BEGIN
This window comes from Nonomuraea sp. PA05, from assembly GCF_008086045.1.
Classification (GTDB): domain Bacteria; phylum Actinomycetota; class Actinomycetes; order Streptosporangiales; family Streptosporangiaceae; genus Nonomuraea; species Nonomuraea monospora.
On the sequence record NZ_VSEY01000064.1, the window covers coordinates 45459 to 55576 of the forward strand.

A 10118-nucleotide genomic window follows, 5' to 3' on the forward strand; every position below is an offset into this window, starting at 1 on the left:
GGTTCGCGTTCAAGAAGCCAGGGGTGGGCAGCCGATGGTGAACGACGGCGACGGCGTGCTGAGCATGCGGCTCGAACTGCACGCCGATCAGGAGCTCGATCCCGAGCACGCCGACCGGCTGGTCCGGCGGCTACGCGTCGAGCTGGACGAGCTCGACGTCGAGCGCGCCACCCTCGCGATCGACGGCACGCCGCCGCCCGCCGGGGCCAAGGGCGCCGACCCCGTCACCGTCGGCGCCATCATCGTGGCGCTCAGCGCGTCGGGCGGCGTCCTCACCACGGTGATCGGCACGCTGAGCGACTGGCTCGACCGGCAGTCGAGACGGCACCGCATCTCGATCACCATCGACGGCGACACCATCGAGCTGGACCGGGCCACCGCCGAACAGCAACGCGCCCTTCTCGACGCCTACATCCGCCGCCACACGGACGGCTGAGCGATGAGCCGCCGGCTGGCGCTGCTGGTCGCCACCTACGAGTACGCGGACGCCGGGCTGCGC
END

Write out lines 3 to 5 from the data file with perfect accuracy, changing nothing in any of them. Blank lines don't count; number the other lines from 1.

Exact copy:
On the sequence record NZ_VSEY01000064.1, the window covers coordinates 45459 to 55576 of the forward strand.

A 10118-nucleotide genomic window follows, 5' to 3' on the forward strand; every position below is an offset into this window, starting at 1 on the left:
GGTTCGCGTTCAAGAAGCCAGGGGTGGGCAGCCGATGGTGAACGACGGCGACGGCGTGCTGAGCATGCGGCTCGAACTGCACGCCGATCAGGAGCTCGATCCCGAGCACGCCGACCGGCTGGTCCGGCGGCTACGCGTCGAGCTGGACGAGCTCGACGTCGAGCGCGCCACCCTCGCGATCGACGGCACGCCGCCGCCCGCCGGGGCCAAGGGCGCCGACCCCGTCACCGTCGGCGCCATCATCGTGGCGCTCAGCGCGTCGGGCGGCGTCCTCACCACGGTGATCGGCACGCTGAGCGACTGGCTCGACCGGCAGTCGAGACGGCACCGCATCTCGATCACCATCGACGGCGACACCATCGAGCTGGACCGGGCCACCGCCGAACAGCAACGCGCCCTTCTCGACGCCTACATCCGCCGCCACACGGACGGCTGAGCGATGAGCCGCCGGCTGGCGCTGCTGGTCGCCACCTACGAGTACGCGGACGCCGGGCTGCGC